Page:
Harvey Feng is one-half Chinese, one-hundred-percent vampire. He warns Gabe to stay out of the Windy City, but somehow he isn’t surprised when the young slayer winds up on his doorstep. And why shouldn’t Gabe be curious? A vegetarian vampire isn’t something one sees every day.

Against their better judgment, slayer and vampire succumb to temptation. But their affair attracts unexpected attention.

When Chicago’s Vampire Boss makes Gabe an offer he can’t refuse, the unlikely lovers are thrust into peril and mystery in the dark heart of the Windy City. Together they hunt for kidnappers, a killer preying on young humans, and vicious vampire junkies.

However, dealing with murderous humans and vampires alike is easy compared to figuring out if there’s more to their relationship than hot, kinky sex.

Product Warnings
Fangalicious man-on-man action, a troublesome twink, cross-dressing vampiress, and role-playing involving a fedora.

REVIEW

I hadn’t planned on giving this book a proper review, but when Sunday rolled around and I was still thinking about this book, so I decided that it really needed one. For some reason, and I sincerely hope that this is just my 2D, rather limited view of the m/m romance reading community, this book hasn’t seemed to have had a real splash yet. And that’s a damn shame. Here’s what I said on Goodreads immediately after I finished the book Satuday:

This has the most eclectic mix of tags I’ve ever given a book. Surprisingly, they all went together! And even more, it kinda represents this book, which is a bit of a hodge-podge of different quirks and ideas, even plotting and pacing which I found rather refreshing. Definitely not typical vampire fare!

Now, the tags here are pretty much similar to the ones on Goodreads, but since I can more easily edit and add tags here at the blog, they of course have a bit more flair 😉 I have to admit that I’ve fallen into a bit of a pattern in my mismanagement of my m/m reading, where many of the most exciting releases seem to slip through the net (there are many factors, though it still makes me a dolt) mostly because of reviewing duties, but Lou Harper is perhaps one on the top of the list of those stellar authors that I haven’t given their due. Perhaps I should do a backlist read. Anyway, this book wasn’t just well written, but it was a thoroughly enjoyable read, for many reasons I’ll talk about later. But that brings me to another point. Another byproduct of my reviewing duties is that I tend to analyze first rather than enjoy the book first, and having not originally slated Spirit Sanguine as a review book and (imagine this!) actually making myself sit down and read a book for pleasure instead of work on reviews I should be getting up to date, meant that this one just slipped right through and knocked me flat. I didn’t really have to think about an analysis of the book, of styles and pacing and plot and characterizations, but… I just enjoyed it. It was a refreshing read, and not something I was expecting from the vampire angle.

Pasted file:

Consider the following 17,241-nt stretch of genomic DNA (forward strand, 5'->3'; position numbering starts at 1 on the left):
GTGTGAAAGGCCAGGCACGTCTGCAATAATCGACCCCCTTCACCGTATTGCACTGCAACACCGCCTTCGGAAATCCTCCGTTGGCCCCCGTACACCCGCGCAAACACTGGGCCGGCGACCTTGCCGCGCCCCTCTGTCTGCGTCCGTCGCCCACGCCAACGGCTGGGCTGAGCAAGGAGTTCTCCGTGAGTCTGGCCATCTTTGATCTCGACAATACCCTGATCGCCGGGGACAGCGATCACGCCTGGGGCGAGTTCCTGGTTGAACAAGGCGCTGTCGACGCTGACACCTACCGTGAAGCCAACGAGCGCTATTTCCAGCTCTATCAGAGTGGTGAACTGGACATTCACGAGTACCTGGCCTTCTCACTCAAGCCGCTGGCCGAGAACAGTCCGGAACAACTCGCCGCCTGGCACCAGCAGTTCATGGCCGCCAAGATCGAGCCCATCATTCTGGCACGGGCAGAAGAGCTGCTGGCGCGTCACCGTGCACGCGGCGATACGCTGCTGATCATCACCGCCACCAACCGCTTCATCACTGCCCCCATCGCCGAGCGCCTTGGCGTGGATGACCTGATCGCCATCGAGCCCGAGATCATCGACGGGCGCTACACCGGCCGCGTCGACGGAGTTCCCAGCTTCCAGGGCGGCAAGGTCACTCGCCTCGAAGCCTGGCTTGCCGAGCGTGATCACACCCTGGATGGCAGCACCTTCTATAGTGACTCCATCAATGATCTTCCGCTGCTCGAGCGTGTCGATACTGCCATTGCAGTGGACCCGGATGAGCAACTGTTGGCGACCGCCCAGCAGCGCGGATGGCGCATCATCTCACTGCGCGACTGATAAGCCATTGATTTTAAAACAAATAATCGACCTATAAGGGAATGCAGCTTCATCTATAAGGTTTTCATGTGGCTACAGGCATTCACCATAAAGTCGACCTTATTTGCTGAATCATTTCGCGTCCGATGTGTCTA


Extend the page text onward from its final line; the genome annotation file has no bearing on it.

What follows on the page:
Lou has an interesting take on her book up on her review on Goodreads, which you can read here. In it, she says:

Bloodsuckers are everywhere; you can’t walk down a dark alley without a couple of them jumping out and accosting you with their dark and broody eyes. They do that a lot–mope and sulk. That’s what got to me, all the melodrama. I mean, they are practically immortal, don’t get sick, grow old, don’t need to watch their weight or work out. What the hell do they have to bellyache about?